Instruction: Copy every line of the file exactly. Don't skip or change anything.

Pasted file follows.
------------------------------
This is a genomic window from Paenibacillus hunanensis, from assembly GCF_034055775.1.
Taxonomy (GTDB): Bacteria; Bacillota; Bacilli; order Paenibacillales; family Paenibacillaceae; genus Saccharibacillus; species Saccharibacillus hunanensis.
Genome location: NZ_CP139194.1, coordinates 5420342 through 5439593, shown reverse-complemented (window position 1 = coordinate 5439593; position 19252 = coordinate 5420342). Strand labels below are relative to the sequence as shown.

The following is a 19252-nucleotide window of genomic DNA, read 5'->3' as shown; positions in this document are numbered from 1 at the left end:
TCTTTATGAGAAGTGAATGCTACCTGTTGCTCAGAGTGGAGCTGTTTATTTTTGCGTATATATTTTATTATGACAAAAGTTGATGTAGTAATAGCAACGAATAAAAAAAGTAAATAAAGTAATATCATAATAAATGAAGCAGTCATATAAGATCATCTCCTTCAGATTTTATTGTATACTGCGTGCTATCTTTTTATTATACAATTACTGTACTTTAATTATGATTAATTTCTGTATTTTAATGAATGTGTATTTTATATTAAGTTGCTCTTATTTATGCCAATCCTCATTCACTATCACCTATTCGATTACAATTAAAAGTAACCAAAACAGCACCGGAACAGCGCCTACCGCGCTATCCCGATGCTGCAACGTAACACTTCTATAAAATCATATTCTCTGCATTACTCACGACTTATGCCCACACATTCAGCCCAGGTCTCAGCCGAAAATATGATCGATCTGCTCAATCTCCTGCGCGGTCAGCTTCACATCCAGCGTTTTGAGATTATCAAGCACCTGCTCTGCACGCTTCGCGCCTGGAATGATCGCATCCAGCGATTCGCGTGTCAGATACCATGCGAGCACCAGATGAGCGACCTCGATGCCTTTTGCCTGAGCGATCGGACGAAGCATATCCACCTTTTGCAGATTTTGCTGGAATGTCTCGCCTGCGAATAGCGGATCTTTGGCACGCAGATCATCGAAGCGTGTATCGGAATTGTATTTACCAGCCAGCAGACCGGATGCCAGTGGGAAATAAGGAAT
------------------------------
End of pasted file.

This is a genomic window from Paenibacillus hunanensis, from assembly GCF_034055775.1.
Taxonomy (GTDB): Bacteria; Bacillota; Bacilli; order Paenibacillales; family Paenibacillaceae; genus Saccharibacillus; species Saccharibacillus hunanensis.
Genome location: NZ_CP139194.1, coordinates 5420342 through 5439593, shown reverse-complemented (window position 1 = coordinate 5439593; position 19252 = coordinate 5420342). Strand labels below are relative to the sequence as shown.

The following is a 19252-nucleotide window of genomic DNA, read 5'->3' as shown; positions in this document are numbered from 1 at the left end:
TCTTTATGAGAAGTGAATGCTACCTGTTGCTCAGAGTGGAGCTGTTTATTTTTGCGTATATATTTTATTATGACAAAAGTTGATGTAGTAATAGCAACGAATAAAAAAAGTAAATAAAGTAATATCATAATAAATGAAGCAGTCATATAAGATCATCTCCTTCAGATTTTATTGTATACTGCGTGCTATCTTTTTATTATACAATTACTGTACTTTAATTATGATTAATTTCTGTATTTTAATGAATGTGTATTTTATATTAAGTTGCTCTTATTTATGCCAATCCTCATTCACTATCACCTATTCGATTACAATTAAAAGTAACCAAAACAGCACCGGAACAGCGCCTACCGCGCTATCCCGATGCTGCAACGTAACACTTCTATAAAATCATATTCTCTGCATTACTCACGACTTATGCCCACACATTCAGCCCAGGTCTCAGCCGAAAATATGATCGATCTGCTCAATCTCCTGCGCGGTCAGCTTCACATCCAGCGTTTTGAGATTATCAAGCACCTGCTCTGCACGCTTCGCGCCTGGAATGATCGCATCCAGCGATTCGCGTGTCAGATACCATGCGAGCACCAGATGAGCGACCTCGATGCCTTTTGCCTGAGCGATCGGACGAAGCATATCCACCTTTTGCAGATTTTGCTGGAATGTCTCGCCTGCGAATAGCGGATCTTTGGCACGCAGATCATCGAAGCGTGTATCGGAATTGTATTTACCAGCCAGCAGACCGGATGCCAGTGGGAAATAAGGAAT